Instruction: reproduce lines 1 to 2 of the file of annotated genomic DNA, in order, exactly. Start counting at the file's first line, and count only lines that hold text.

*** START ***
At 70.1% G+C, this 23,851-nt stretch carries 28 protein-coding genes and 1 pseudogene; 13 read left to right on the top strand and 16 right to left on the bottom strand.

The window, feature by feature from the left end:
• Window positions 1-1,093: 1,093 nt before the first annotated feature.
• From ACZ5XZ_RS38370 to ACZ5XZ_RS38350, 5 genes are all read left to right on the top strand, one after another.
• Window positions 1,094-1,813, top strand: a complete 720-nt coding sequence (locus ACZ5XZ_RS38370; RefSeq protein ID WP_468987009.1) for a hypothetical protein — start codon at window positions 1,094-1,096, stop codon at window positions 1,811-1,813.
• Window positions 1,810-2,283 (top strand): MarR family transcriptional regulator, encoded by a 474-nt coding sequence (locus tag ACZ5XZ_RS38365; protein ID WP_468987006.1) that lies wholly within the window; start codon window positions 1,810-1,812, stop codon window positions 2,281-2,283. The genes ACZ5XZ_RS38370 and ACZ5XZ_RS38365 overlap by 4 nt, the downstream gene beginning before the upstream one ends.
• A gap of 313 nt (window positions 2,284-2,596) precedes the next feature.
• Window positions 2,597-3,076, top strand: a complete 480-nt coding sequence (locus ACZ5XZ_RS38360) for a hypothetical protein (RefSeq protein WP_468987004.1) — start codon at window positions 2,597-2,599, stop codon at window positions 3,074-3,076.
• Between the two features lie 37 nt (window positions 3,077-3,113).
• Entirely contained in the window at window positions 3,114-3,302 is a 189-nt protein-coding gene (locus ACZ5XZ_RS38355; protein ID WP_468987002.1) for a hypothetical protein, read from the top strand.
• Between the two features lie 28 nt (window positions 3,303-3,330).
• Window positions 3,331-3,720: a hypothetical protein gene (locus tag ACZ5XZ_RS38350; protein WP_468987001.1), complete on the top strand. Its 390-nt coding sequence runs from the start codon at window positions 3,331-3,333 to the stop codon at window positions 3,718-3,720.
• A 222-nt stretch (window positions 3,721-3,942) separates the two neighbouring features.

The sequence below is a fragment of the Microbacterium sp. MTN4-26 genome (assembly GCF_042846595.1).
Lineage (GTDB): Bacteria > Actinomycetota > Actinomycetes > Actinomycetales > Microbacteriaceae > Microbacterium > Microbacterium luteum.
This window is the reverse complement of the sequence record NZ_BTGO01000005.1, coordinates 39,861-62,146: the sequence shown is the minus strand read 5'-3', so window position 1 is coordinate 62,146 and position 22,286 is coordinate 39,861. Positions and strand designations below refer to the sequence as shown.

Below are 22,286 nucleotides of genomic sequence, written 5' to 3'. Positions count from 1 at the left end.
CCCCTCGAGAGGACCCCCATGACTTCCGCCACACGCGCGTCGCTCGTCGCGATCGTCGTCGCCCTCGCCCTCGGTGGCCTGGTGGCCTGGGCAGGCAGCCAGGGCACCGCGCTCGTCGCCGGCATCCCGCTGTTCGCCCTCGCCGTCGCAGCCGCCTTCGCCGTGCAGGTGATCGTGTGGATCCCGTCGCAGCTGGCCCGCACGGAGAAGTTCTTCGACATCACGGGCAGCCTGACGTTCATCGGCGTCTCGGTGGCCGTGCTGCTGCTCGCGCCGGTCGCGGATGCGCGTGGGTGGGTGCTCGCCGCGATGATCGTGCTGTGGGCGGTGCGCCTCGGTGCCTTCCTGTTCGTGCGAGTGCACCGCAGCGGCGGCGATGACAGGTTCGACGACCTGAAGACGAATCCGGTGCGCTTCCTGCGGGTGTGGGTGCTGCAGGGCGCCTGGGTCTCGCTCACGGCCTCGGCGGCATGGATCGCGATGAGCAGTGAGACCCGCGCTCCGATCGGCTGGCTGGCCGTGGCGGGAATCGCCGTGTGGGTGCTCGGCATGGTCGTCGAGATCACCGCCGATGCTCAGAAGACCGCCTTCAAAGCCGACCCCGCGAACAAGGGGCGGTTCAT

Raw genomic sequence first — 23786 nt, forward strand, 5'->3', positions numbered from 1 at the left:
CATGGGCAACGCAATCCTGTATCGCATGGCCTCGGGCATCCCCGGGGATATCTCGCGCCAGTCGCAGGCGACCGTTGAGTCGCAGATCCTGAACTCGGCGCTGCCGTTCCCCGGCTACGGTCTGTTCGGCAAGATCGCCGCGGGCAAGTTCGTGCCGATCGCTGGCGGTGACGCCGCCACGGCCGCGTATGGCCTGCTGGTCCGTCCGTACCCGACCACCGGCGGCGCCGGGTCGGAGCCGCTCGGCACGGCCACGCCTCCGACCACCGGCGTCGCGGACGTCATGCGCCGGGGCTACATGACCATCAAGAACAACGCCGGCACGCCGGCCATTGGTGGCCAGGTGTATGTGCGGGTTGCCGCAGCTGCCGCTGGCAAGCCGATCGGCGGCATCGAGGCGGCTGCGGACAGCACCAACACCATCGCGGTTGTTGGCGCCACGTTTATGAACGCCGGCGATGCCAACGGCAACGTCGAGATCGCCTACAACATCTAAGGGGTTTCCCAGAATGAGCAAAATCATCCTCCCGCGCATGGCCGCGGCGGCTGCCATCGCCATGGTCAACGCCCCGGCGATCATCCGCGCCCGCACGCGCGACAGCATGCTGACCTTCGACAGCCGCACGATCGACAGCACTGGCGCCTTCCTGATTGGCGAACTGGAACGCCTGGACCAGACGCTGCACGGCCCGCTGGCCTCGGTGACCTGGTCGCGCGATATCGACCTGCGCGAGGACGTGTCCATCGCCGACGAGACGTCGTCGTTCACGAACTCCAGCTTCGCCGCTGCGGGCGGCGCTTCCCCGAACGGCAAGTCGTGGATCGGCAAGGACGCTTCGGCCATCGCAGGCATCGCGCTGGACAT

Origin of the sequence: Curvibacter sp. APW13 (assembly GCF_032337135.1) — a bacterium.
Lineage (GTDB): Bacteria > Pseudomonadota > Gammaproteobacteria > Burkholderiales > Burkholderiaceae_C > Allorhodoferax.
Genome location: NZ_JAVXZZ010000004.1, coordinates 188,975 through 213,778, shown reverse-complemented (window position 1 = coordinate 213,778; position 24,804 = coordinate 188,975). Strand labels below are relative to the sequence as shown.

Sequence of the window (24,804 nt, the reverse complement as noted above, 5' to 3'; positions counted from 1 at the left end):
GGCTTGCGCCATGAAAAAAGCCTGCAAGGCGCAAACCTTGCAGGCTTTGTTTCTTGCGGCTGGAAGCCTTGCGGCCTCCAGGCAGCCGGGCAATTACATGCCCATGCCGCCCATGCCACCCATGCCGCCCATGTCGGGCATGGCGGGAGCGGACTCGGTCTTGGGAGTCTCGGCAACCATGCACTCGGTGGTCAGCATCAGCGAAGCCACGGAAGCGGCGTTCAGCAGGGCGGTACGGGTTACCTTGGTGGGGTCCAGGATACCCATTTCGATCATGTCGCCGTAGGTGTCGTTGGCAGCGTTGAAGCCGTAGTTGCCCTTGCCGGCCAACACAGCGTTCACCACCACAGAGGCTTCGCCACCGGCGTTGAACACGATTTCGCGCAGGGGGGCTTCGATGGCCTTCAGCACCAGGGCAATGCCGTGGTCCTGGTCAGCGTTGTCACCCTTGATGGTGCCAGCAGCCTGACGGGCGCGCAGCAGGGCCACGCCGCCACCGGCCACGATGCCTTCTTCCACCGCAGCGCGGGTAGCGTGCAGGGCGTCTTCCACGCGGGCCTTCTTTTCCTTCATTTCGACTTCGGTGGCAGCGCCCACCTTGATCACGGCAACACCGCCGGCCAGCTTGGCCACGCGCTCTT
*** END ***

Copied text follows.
At 70.1% G+C, this 23,851-nt stretch carries 28 protein-coding genes and 1 pseudogene; 13 read left to right on the top strand and 16 right to left on the bottom strand.

The window, feature by feature from the left end: